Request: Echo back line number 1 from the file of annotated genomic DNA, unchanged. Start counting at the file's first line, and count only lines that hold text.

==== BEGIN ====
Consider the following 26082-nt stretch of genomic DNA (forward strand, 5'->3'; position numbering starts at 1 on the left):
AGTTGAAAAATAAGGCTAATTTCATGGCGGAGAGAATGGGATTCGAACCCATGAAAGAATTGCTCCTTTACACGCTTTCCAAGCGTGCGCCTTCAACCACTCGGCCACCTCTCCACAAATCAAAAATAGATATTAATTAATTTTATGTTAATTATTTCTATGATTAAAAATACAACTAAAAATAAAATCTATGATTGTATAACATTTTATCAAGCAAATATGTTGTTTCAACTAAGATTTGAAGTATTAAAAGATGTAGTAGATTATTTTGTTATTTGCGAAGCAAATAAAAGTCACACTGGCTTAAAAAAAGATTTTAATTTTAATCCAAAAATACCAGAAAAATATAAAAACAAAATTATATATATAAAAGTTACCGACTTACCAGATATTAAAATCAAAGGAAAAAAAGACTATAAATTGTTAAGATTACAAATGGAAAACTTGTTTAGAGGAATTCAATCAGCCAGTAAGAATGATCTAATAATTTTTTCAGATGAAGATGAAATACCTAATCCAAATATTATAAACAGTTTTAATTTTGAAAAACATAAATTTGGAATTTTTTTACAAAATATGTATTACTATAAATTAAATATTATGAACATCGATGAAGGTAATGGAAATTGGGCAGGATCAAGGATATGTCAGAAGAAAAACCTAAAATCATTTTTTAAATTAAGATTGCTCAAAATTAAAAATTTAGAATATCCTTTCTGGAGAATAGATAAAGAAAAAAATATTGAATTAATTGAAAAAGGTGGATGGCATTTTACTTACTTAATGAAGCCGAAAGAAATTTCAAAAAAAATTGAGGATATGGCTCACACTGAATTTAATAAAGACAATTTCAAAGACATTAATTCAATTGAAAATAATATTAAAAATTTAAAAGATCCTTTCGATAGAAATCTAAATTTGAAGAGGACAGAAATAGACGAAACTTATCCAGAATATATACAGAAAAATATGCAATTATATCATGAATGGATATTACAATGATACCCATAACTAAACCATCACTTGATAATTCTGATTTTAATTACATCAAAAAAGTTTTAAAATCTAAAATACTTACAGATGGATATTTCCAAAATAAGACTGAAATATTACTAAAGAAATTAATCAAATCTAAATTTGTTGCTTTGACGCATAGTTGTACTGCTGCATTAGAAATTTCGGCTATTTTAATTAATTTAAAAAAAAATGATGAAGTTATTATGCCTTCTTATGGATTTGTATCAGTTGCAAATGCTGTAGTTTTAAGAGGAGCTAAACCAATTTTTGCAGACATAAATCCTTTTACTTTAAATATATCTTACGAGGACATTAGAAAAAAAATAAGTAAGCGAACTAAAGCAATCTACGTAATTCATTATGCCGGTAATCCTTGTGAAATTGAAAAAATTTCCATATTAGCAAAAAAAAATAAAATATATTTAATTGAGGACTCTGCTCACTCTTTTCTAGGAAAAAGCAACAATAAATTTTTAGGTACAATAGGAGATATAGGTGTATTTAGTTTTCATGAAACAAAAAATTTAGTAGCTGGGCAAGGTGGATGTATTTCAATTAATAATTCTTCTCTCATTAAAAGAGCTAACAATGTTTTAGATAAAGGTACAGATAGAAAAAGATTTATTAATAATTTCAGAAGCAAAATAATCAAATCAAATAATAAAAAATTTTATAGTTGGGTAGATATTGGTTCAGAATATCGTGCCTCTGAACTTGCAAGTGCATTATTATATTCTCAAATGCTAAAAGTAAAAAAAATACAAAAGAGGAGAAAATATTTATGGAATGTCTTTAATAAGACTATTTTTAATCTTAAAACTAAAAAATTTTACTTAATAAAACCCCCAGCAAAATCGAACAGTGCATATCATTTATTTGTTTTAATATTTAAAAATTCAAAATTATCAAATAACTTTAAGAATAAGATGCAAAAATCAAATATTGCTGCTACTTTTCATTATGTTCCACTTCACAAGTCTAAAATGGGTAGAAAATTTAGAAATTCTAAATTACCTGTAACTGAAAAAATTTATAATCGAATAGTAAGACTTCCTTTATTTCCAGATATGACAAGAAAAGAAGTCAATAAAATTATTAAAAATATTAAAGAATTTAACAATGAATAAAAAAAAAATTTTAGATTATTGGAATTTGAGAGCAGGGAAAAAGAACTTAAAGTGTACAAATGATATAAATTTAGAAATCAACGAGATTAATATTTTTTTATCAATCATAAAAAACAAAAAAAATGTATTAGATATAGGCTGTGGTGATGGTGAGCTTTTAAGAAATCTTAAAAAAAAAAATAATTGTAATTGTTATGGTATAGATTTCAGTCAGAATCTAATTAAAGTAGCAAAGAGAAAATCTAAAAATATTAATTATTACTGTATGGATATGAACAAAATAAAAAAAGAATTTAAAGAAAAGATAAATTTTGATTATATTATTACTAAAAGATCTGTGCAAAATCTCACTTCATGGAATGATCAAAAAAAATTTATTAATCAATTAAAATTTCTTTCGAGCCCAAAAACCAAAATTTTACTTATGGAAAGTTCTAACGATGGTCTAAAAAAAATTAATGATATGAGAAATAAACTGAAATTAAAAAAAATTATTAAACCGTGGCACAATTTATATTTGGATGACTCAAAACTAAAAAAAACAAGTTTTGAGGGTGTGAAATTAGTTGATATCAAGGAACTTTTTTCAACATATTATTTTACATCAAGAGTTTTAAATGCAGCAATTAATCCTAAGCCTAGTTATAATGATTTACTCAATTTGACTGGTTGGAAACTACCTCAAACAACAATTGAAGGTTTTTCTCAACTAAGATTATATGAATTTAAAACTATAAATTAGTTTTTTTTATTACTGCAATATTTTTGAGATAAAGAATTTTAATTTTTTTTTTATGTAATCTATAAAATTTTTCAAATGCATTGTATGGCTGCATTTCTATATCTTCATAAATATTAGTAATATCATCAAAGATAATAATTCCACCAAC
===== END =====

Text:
Consider the following 26082-nt stretch of genomic DNA (forward strand, 5'->3'; position numbering starts at 1 on the left):